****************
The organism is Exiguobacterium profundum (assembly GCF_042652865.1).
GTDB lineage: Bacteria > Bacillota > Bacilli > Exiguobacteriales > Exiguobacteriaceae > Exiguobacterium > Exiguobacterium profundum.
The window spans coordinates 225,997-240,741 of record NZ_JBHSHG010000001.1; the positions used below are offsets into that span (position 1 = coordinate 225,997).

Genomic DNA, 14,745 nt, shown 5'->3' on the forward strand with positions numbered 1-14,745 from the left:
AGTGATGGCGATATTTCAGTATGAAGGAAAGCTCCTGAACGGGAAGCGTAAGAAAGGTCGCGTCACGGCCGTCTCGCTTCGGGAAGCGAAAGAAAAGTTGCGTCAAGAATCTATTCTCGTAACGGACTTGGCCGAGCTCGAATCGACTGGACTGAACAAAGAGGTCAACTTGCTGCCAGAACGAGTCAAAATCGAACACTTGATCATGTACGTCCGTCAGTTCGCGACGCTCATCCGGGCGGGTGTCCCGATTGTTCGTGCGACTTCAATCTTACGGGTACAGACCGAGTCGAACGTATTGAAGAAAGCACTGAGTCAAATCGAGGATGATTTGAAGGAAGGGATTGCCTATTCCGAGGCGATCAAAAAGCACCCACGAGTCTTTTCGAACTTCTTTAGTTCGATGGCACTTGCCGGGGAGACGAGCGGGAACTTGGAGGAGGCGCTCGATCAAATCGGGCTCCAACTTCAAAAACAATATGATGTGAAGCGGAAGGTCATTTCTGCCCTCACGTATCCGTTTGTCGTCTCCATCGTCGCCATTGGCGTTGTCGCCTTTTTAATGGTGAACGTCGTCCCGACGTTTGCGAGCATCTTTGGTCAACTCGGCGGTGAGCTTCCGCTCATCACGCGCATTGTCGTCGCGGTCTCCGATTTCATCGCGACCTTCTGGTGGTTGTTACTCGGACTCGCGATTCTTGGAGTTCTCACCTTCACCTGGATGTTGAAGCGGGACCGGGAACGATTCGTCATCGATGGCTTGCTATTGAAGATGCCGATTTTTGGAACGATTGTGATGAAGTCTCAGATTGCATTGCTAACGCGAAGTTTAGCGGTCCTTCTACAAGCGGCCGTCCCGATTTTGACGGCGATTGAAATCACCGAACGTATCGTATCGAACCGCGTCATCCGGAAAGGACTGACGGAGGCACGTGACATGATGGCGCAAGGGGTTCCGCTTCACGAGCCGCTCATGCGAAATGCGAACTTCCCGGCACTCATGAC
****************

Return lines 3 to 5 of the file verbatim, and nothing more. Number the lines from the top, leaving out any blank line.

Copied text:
The window spans coordinates 225,997-240,741 of record NZ_JBHSHG010000001.1; the positions used below are offsets into that span (position 1 = coordinate 225,997).

Genomic DNA, 14,745 nt, shown 5'->3' on the forward strand with positions numbered 1-14,745 from the left:
AGTGATGGCGATATTTCAGTATGAAGGAAAGCTCCTGAACGGGAAGCGTAAGAAAGGTCGCGTCACGGCCGTCTCGCTTCGGGAAGCGAAAGAAAAGTTGCGTCAAGAATCTATTCTCGTAACGGACTTGGCCGAGCTCGAATCGACTGGACTGAACAAAGAGGTCAACTTGCTGCCAGAACGAGTCAAAATCGAACACTTGATCATGTACGTCCGTCAGTTCGCGACGCTCATCCGGGCGGGTGTCCCGATTGTTCGTGCGACTTCAATCTTACGGGTACAGACCGAGTCGAACGTATTGAAGAAAGCACTGAGTCAAATCGAGGATGATTTGAAGGAAGGGATTGCCTATTCCGAGGCGATCAAAAAGCACCCACGAGTCTTTTCGAACTTCTTTAGTTCGATGGCACTTGCCGGGGAGACGAGCGGGAACTTGGAGGAGGCGCTCGATCAAATCGGGCTCCAACTTCAAAAACAATATGATGTGAAGCGGAAGGTCATTTCTGCCCTCACGTATCCGTTTGTCGTCTCCATCGTCGCCATTGGCGTTGTCGCCTTTTTAATGGTGAACGTCGTCCCGACGTTTGCGAGCATCTTTGGTCAACTCGGCGGTGAGCTTCCGCTCATCACGCGCATTGTCGTCGCGGTCTCCGATTTCATCGCGACCTTCTGGTGGTTGTTACTCGGACTCGCGATTCTTGGAGTTCTCACCTTCACCTGGATGTTGAAGCGGGACCGGGAACGATTCGTCATCGATGGCTTGCTATTGAAGATGCCGATTTTTGGAACGATTGTGATGAAGTCTCAGATTGCATTGCTAACGCGAAGTTTAGCGGTCCTTCTACAAGCGGCCGTCCCGATTTTGACGGCGATTGAAATCACCGAACGTATCGTATCGAACCGCGTCATCCGGAAAGGACTGACGGAGGCACGTGACATGATGGCGCAAGGGGTTCCGCTTCACGAGCCGCTCATGCGAAATGCGAACTTCCCGGCACTCATGAC